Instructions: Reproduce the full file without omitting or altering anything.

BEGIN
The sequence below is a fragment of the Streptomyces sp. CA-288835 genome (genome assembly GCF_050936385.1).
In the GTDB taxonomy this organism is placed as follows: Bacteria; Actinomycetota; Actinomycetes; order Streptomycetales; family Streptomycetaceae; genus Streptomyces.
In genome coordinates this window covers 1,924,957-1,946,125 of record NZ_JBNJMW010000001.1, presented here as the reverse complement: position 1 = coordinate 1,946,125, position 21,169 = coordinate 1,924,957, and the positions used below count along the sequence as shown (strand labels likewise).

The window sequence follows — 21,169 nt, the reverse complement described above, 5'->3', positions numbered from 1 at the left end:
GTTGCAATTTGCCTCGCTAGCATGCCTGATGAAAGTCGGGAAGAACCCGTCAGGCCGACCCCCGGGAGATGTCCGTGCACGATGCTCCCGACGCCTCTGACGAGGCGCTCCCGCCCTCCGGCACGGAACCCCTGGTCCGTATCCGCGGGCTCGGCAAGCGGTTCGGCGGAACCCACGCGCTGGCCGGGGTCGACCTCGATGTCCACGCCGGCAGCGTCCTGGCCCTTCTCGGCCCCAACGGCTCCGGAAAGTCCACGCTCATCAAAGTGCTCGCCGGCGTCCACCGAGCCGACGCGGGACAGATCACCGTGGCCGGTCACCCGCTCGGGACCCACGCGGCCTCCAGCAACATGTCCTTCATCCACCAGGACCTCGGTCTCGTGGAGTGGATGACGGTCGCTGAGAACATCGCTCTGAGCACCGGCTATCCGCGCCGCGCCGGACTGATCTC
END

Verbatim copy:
The sequence below is a fragment of the Streptomyces sp. CA-288835 genome (genome assembly GCF_050936385.1).
In the GTDB taxonomy this organism is placed as follows: Bacteria; Actinomycetota; Actinomycetes; order Streptomycetales; family Streptomycetaceae; genus Streptomyces.
In genome coordinates this window covers 1,924,957-1,946,125 of record NZ_JBNJMW010000001.1, presented here as the reverse complement: position 1 = coordinate 1,946,125, position 21,169 = coordinate 1,924,957, and the positions used below count along the sequence as shown (strand labels likewise).

The window sequence follows — 21,169 nt, the reverse complement described above, 5'->3', positions numbered from 1 at the left end:
GTTGCAATTTGCCTCGCTAGCATGCCTGATGAAAGTCGGGAAGAACCCGTCAGGCCGACCCCCGGGAGATGTCCGTGCACGATGCTCCCGACGCCTCTGACGAGGCGCTCCCGCCCTCCGGCACGGAACCCCTGGTCCGTATCCGCGGGCTCGGCAAGCGGTTCGGCGGAACCCACGCGCTGGCCGGGGTCGACCTCGATGTCCACGCCGGCAGCGTCCTGGCCCTTCTCGGCCCCAACGGCTCCGGAAAGTCCACGCTCATCAAAGTGCTCGCCGGCGTCCACCGAGCCGACGCGGGACAGATCACCGTGGCCGGTCACCCGCTCGGGACCCACGCGGCCTCCAGCAACATGTCCTTCATCCACCAGGACCTCGGTCTCGTGGAGTGGATGACGGTCGCTGAGAACATCGCTCTGAGCACCGGCTATCCGCGCCGCGCCGGACTGATCTC